A complete guide to the different election scenarios and their likely impact on stocks

Democratic President-elect Joe Biden delivering remarks on Covid-19 at The Queen theater on Oct. 23, 2020 in Wilmington, Delaware and U.S. President Donald Trump addressing supporters during a Make America Great Again rally in Gastonia, North Carolina, Oct. 21, 2020.
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Wall Street firms are finalizing advice to clients on how adjust their portfolios depending on which party controls the White House and the Senate after Tuesday's election.

Though the outcome is anything but certain, strategists say that a reelection for President Donald Trump would on average favor growth stocks while a win for Democrat Joe Biden could be a positive for cyclical value equities.

CNBC reviewed dozens of recent reports published by the largest research firms to distill common takeaways for an investor looking to position themselves ahead of the 2020 election.

Of immediate concern to most of Wall Street's banks was the federal government's ability to pass additional stimulus to help combat the negative economic effects of Covid-19.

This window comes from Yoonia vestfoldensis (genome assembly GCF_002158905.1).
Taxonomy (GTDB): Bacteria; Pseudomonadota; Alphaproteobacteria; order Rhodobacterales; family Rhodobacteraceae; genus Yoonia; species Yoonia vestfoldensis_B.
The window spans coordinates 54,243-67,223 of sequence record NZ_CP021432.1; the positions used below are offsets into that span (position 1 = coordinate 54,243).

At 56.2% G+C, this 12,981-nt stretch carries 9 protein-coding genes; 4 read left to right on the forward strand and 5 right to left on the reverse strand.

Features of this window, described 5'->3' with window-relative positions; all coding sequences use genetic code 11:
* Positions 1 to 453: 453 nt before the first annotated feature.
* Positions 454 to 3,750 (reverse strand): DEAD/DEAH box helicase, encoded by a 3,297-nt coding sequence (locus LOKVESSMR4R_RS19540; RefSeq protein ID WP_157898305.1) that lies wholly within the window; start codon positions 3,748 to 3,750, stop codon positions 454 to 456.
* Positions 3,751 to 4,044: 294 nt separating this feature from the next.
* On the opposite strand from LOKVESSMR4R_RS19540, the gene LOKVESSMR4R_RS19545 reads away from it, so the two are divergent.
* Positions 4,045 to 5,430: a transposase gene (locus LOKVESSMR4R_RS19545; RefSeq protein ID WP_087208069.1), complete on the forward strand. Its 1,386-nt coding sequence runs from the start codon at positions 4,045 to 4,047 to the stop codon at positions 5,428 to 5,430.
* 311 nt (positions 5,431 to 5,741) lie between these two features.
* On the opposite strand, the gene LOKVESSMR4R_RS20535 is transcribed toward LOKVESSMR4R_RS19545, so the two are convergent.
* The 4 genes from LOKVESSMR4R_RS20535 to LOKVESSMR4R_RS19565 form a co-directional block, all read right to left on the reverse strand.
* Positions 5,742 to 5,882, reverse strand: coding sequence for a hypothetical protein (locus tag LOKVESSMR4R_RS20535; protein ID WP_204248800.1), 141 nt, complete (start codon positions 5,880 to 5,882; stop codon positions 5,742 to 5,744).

Some of the most-recent research came Monday from Wells Fargo equity strategist Christopher Harvey, who wrote that a so-called blue wave could be a short-term positive for markets thanks to increased odds of a larger stimulus package.

Morgan Stanley's Andrew Sheets on Oct. 29 issued forecasts for the S&P 500 based on varying election outcomes.

If Democrats sweep, Sheets sees the index down from Friday's close of 3,269 to 3,100 by Dec. 31, a loss of about 5%. Alternatively, he sees the S&P 500 climbing 3% to 3,375 if Biden wins and Republicans keep control of the Senate.

The strategist sees the S&P 500 rallying 5.5% by year-end to 3,450 if Trump wins and Republicans keep the Senate in a status-quo outcome.

While control of the White House and Senate are widely seen as competitive elections, all of Wall Street's major brokerages believe Democrats will maintain their majority in the House of Representatives.

Differences in leadership style and policy priorities for Biden and Trump are expected to lead to varying market outcomes.